Thesaurus holds key to GI Joes' presence
BASES DEBATE: With the connivance of the Philippine government, I said last Thursday, the United States is using semantics to explain its growing military presence in Mindanao.
Denying that the US is building a military base down South, the American embassy said it was just putting up “temporary” structures (worth some $14.4 million) for “medical, logistical and administrative services” for US troops.
“(The) US has no bases in the Philippines and is not building any,” said Lee McClenny, US embassy counselor for public affairs.
Karen Schinnerer, deputy press attaché, said the facilities being built would be used by American servicemen “on a temporary basis for them to eat, sleep, and work in.”
Technically, both of them are right. But they do not tell the whole story.
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POINTERS: To begin to understand what is going on, remember three things:
1. Section 25 of Article XVIII (Transitory Provisions) of the Constitution says: “After the expiration in 1991 of the Agreement between the Republic of the Philippines and the United States of America concerning military bases, foreign military bases, troops, or facilities shall not be allowed in the Philippines except under a treaty duly concurred in by the Senate and, when the Congress so requires, ratified by a majority of the votes cast by the people in a national referendum held for that purpose, and recognized as a treaty by the other contracting State.”
2. The US does not want war and terrorism to visit it. It keeps pushing armed conflicts away from continental USofA, sometimes striking overseas to nip a budding threat.
3. Poor Philippines needs security partners – and one of them happens to be Uncle Sam.
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FLASH POINTS: In the context of No. 2 above, the US needs rapidly mobile forces and forward bases, or whatever it wants to call them. It cannot wait till the enemy is right there on Manhattan or in the DC area.
While Russia has declined as an immediate security concern, the Chinese dragon shows potential to break out of the Bamboo Curtain. Already, China’s expansionist claims near Southern Philippines have disturbed the peace in the neighborhood.
Then there are the flash points in the Middle East. While that region can be reached via the Persian Gulf, there must be provisions for an alternate route or staging area.
A Pacific power, the US looks like it needs or wants a service platform, a facility, or some access in its former colony, or near it.
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NAMING GAME: The current debate actually spins around semantics.
Section 25 forbids “foreign military bases, troops, or facilities.” So, call the men and the $14.4-million structures something else. That is easy.
Since “bases” connotes permanency, describe the US troops and their facilities as temporary. After all, nothing in this world is really permanent.
When the onerous RP-US bases pact was being renegotiated in the 1970s, and the term “bases” had become a bad word, they changed the labeling. They called the bases “facilities.” Same bulldog with a new collar.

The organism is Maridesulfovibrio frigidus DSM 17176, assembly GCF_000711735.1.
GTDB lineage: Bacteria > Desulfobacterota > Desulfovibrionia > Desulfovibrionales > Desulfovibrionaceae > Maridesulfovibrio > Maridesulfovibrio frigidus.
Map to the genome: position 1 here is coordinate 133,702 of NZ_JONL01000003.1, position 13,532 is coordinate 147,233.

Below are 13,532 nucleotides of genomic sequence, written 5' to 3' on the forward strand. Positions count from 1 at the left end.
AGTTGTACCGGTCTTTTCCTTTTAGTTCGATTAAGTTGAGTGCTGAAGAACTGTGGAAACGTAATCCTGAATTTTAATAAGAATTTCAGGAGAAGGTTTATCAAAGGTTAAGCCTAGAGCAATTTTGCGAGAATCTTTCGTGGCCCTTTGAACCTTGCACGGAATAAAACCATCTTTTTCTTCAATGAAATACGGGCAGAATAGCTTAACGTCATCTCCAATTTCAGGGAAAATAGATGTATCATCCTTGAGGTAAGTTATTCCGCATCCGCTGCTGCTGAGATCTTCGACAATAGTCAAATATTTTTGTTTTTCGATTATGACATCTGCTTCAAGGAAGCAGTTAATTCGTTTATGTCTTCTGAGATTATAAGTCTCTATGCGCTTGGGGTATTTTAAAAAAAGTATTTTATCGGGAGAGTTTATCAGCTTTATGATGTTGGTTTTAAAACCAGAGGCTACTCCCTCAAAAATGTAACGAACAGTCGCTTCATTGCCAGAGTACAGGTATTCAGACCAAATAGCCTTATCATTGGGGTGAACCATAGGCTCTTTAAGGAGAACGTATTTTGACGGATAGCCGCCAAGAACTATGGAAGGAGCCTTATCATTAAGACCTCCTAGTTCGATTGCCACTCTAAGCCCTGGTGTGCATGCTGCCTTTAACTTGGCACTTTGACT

To show that American bases were gone, they called them “Philippine bases.” To boost the illusion, they let the Philippine flag fly over them and installed a Filipino base commander (with PX privileges but no power to inspect the US facility within the base).
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99 CUT TO 44: After the US returned our independence on July 4, 1946 — and we gave them parity rights — we signed a Military Bases Agreement in 1947 leasing to them base lands in perpetuity (meaning 99 years, with the lease expiring in 2046!).
How could anybody justify a 99-year lease on such valuable real estate as Subic, Clark, John Hay and other prime areas? The MBA was as good as a Torrens title, sweetened with virtual extraterritoriality.
Aside from terms, they also played with numbers. They cut the original 99 years to 44 years – to expire in 1991 instead of 2046. But in all the press releases and documents, they claimed that the original lease was shortened to 25 years (not to 44).
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POKER PLAYERS: When the Cold War thawed in late 1980s and the Soviet Union melted away in 1991, theories sprouted in policy circles that it was time for the US to dismantle its bases. And they did close some bases abroad and on the US mainland.
That was welcome development to American taxpayers since it not only saved them lots of money, but also infused them with a feeling that peace must be dawning.
It also strengthened Washington’s bargaining hand in Manila, which was then seething with nationalist demands that the US base lands be returned and the Yankees sent packing home.
The “we can go home anytime, but you need us” air of the American poker players at the bargaining table dampened the market value of the bases. The Filipino negotiators had to settle for a more modest price.
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RIGHT TERMS: As the 1991 expiry drew near, we were asked to grant the US a 10-year extension. Although most Filipinos, I dare say, favored American presence, the anti-bases noise was just too much to ignore.
The treaty-ratifying Senate rejected the proposed extension.
To cap the despedida, Mt. Pinatubo blew its top, sending the Americans scampering to safety out of the ash-covered bases.
Now the Americans are back under a Visiting Forces Agreement that defines criminal jurisdiction and the status of US servicemen when they are in the country.
Can the VFA justify the prolonged stay of these foreign troops and their base-like facilities? It can, if the American and Filipino collaborators can again find the right terms to disguise their presence.